This informal vibe is better suited to start-up culture, as the goal is to create a dynamic that facilitates connection.
Tessa: “More connection leads to more collaboration; meeting more clients, maybe investors, and cultivating new friendships. Increased collaboration increases business growth too, which is why we created so many spaces for tenants to meet.”
How do you let art and design inspire creative thinking?
Besides fostering connection, the choice of colors and artworks throughout the building is also meant to stimulate creativity. The unexpected design elements invite tenants to think outside the box.
Tessa:”Matching our raw, informal aesthetic, we opted for unusual art that can be encountered outside in everyday life too. It’s mostly street art, like graffiti-clad walls, a lot of huge plants, and cars that you can actually hop into.”
Some unconventional decisions were also made for the layout. The stairwell walls were painted pitch black, with inspirational quotes, and the run-down passageway from the parking deck to the building was intentionally left in ruins.
Tessa:”We made the conscious decision to leave the passageway in its dilapidated state, instead of renovating it. It creates a disconcerting feeling that switches once you enter the building, seeing its inspiring interior. Like an unexpected plot twist, if you will.”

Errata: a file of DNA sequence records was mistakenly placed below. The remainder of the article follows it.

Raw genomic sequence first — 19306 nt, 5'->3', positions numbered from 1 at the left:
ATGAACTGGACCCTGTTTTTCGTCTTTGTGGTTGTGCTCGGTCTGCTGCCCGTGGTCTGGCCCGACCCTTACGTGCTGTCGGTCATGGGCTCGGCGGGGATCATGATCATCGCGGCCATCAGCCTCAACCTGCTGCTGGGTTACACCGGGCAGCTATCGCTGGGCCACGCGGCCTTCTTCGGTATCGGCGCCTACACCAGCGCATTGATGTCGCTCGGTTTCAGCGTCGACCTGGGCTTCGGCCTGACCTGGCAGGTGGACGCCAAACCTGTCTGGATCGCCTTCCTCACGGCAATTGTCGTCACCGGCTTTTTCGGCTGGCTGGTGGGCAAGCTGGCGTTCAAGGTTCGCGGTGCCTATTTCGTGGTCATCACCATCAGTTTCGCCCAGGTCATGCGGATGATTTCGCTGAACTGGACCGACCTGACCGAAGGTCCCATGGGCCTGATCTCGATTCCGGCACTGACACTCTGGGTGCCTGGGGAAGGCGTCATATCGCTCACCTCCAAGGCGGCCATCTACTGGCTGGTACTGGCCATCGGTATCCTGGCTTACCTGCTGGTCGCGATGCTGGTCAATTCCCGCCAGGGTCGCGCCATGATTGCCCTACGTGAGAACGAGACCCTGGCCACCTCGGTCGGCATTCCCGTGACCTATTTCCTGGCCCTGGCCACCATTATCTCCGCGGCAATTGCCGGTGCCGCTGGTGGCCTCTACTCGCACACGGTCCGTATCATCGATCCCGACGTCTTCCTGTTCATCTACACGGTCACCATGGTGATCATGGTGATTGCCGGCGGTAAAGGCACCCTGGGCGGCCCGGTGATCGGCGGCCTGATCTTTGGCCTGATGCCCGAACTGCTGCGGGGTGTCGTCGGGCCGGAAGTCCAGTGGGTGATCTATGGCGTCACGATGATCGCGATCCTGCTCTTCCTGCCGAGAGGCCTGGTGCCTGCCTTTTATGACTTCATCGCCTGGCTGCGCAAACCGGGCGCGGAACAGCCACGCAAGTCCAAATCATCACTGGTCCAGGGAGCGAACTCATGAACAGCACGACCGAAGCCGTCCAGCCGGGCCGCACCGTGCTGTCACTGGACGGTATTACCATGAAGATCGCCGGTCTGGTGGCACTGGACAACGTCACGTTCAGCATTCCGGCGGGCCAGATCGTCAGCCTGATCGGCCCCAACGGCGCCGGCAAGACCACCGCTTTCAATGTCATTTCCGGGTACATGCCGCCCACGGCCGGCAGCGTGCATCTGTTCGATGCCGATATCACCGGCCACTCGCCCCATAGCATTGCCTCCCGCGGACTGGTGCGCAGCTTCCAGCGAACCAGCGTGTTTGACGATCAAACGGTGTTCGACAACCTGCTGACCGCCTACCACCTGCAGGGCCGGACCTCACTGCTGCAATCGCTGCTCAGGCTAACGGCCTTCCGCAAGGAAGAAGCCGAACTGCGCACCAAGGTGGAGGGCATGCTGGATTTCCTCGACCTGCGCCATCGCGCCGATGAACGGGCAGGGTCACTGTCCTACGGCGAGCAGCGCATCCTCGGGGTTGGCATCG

How do workspaces influence productivity?
B. Amsterdam offers more than office space for companies and freelancers. Divided over the buildings there’s a gym, padel club, multiple restaurants, and full-service event spaces.
Enough reason to want to be among the 350+ start-ups, scale-ups, and corporate organizations in there. Shannon Bourke-Meagher, (HR Manager of transport company Quicargo that resides in B. Amsterdam) certainly recognizes the versatility offered by their office space.
Shannon:”The space doesn’t feel strictly all work and no play, but an environment of both. There are areas designed to support professional activities and areas meant to relax”
Being able to switch between the two has proven to be very beneficial. Shannon:”If I can go to a place where I can truly unwind and enjoy my break properly, this change of scenery definitely helps with productivity”
The unconventional art and layout also contribute to this, as Shannon continues: “To me, being surrounded by plants has the same effect as being in nature, which is a stress reliever. There is an abundance of plants in the building, so feeling less stressed means I can be more productive too. Also, the art and vibrant colors help, as I’m a very visual person when it comes to creativity.”
It’s clear that the ecosystem of B. Amsterdam thrives through connection, inspiring productivity and creativity. Management even notices some tenants feeling a little too much ‘at home’.
Tessa:”You have definitely succeeded in creating an informal atmosphere when tenants feel free to move our objects around the building. Whenever we lose a huge art piece or sofa, a tenant will have moved it to their office, genuinely thinking that nothing belongs anywhere specific.”
All in good fun, the team plans to bring their concept to the next level. In the building opposite B. Amsterdam, the team plans to develop a living community with residential apartments.
Tessa:”Strongly believing there should be more connection in living situations too, we are going to use the same concept to create a community in a residential building.”